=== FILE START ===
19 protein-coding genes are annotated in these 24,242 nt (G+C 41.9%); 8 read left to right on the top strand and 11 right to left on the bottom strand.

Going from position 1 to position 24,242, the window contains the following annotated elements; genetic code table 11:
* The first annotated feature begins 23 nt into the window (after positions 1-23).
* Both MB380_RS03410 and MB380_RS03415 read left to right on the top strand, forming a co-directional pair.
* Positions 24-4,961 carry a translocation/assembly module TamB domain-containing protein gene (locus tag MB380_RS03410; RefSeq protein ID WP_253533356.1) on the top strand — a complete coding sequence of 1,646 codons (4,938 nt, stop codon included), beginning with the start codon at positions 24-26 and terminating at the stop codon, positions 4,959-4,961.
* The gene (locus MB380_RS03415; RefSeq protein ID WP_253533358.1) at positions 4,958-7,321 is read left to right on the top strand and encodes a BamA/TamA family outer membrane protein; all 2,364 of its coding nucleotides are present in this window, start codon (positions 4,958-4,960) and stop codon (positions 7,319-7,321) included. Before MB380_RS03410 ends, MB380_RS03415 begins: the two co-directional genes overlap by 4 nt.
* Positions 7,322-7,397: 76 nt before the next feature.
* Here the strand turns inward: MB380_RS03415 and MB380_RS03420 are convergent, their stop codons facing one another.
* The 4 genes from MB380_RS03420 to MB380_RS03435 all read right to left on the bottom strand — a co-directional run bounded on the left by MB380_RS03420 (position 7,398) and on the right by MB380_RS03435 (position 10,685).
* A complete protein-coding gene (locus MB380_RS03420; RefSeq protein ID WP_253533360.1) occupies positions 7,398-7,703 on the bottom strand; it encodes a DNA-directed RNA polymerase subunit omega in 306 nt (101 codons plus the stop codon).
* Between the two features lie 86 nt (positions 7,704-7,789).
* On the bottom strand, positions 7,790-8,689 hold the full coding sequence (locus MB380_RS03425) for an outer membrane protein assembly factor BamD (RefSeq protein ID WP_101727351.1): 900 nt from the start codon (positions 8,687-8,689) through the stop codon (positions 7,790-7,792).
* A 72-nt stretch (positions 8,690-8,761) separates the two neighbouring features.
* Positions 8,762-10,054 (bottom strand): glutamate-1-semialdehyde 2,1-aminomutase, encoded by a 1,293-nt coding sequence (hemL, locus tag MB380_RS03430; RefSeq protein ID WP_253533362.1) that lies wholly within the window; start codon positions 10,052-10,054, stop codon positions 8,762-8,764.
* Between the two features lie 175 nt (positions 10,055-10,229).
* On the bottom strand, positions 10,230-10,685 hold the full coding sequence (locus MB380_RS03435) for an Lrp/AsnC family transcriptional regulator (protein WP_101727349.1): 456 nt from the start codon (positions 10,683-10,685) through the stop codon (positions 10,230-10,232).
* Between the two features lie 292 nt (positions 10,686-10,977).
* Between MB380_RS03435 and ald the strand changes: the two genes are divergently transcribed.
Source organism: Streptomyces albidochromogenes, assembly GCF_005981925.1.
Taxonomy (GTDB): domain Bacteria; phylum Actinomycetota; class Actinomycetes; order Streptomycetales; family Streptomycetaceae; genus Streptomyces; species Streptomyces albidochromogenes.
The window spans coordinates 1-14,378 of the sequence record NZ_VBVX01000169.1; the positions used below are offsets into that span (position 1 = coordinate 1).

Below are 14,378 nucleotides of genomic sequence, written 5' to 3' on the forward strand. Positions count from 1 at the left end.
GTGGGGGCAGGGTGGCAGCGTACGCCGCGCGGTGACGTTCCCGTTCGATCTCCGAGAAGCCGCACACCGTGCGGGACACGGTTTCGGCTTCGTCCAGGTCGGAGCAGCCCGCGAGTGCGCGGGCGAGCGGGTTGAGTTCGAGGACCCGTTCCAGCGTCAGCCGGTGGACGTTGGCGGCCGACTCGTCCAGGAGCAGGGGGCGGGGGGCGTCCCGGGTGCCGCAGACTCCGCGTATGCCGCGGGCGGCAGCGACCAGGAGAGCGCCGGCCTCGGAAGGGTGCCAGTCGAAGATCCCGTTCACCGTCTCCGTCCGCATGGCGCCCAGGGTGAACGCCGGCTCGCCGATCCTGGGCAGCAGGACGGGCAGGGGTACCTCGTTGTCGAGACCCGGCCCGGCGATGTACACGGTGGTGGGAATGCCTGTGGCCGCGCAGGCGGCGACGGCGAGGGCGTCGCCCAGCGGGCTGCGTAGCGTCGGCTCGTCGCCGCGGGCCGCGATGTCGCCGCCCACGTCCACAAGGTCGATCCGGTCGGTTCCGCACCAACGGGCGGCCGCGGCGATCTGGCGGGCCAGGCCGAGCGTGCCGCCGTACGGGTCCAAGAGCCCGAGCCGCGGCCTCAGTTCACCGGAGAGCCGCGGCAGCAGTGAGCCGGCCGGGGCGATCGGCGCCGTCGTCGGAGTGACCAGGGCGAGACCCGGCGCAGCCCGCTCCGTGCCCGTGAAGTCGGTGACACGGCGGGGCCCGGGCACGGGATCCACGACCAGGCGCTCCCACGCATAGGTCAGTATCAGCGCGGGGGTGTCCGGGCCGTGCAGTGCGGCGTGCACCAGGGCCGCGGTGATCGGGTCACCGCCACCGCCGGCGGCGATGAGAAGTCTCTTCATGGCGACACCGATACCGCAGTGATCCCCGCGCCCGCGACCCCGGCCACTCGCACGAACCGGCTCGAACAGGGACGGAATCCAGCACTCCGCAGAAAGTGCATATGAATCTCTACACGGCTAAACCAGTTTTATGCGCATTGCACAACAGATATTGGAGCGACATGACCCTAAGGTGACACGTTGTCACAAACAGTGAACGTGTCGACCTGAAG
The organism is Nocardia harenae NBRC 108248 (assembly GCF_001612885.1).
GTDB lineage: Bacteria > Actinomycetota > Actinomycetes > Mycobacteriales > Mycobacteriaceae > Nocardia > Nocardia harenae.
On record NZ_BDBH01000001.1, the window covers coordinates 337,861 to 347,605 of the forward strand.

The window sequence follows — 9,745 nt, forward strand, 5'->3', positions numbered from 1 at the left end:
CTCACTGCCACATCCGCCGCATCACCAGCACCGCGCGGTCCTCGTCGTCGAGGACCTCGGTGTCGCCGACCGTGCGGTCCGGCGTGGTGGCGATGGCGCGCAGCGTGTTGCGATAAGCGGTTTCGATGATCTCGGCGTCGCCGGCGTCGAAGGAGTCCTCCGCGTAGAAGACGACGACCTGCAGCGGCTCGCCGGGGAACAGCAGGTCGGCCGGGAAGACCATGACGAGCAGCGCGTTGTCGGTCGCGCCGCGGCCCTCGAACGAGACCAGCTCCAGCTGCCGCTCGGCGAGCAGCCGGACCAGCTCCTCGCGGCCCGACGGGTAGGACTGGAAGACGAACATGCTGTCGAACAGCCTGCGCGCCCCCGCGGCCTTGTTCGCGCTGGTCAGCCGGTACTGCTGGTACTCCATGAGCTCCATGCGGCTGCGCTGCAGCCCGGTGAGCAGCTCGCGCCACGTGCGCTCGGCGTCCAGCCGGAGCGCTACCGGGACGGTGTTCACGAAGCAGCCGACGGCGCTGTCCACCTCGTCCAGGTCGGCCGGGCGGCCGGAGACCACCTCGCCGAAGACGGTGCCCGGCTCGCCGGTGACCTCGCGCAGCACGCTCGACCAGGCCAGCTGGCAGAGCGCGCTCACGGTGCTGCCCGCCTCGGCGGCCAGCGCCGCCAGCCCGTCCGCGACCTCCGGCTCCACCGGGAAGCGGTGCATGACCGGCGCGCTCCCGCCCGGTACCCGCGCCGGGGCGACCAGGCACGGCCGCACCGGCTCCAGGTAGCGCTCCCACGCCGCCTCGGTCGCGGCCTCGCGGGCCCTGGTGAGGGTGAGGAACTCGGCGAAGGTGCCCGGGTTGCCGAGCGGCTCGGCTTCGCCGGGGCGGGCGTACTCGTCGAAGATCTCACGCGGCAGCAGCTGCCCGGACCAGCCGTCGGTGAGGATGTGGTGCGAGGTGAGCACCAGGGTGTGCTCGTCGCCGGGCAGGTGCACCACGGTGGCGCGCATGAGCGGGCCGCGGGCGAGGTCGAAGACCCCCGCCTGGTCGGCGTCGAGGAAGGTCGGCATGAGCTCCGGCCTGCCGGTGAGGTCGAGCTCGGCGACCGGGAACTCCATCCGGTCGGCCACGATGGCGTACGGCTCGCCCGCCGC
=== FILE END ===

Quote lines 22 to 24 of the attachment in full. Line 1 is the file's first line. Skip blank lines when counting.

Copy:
Below are 14,378 nucleotides of genomic sequence, written 5' to 3' on the forward strand. Positions count from 1 at the left end.
GTGGGGGCAGGGTGGCAGCGTACGCCGCGCGGTGACGTTCCCGTTCGATCTCCGAGAAGCCGCACACCGTGCGGGACACGGTTTCGGCTTCGTCCAGGTCGGAGCAGCCCGCGAGTGCGCGGGCGAGCGGGTTGAGTTCGAGGACCCGTTCCAGCGTCAGCCGGTGGACGTTGGCGGCCGACTCGTCCAGGAGCAGGGGGCGGGGGGCGTCCCGGGTGCCGCAGACTCCGCGTATGCCGCGGGCGGCAGCGACCAGGAGAGCGCCGGCCTCGGAAGGGTGCCAGTCGAAGATCCCGTTCACCGTCTCCGTCCGCATGGCGCCCAGGGTGAACGCCGGCTCGCCGATCCTGGGCAGCAGGACGGGCAGGGGTACCTCGTTGTCGAGACCCGGCCCGGCGATGTACACGGTGGTGGGAATGCCTGTGGCCGCGCAGGCGGCGACGGCGAGGGCGTCGCCCAGCGGGCTGCGTAGCGTCGGCTCGTCGCCGCGGGCCGCGATGTCGCCGCCCACGTCCACAAGGTCGATCCGGTCGGTTCCGCACCAACGGGCGGCCGCGGCGATCTGGCGGGCCAGGCCGAGCGTGCCGCCGTACGGGTCCAAGAGCCCGAGCCGCGGCCTCAGTTCACCGGAGAGCCGCGGCAGCAGTGAGCCGGCCGGGGCGATCGGCGCCGTCGTCGGAGTGACCAGGGCGAGACCCGGCGCAGCCCGCTCCGTGCCCGTGAAGTCGGTGACACGGCGGGGCCCGGGCACGGGATCCACGACCAGGCGCTCCCACGCATAGGTCAGTATCAGCGCGGGGGTGTCCGGGCCGTGCAGTGCGGCGTGCACCAGGGCCGCGGTGATCGGGTCACCGCCACCGCCGGCGGCGATGAGAAGTCTCTTCATGGCGACACCGATACCGCAGTGATCCCCGCGCCCGCGACCCCGGCCACTCGCACGAACCGGCTCGAACAGGGACGGAATCCAGCACTCCGCAGAAAGTGCATATGAATCTCTACACGGCTAAACCAGTTTTATGCGCATTGCACAACAGATATTGGAGCGACATGACCCTAAGGTGACACGTTGTCACAAACAGTGAACGTGTCGACCTGAAG
The organism is Nocardia harenae NBRC 108248 (assembly GCF_001612885.1).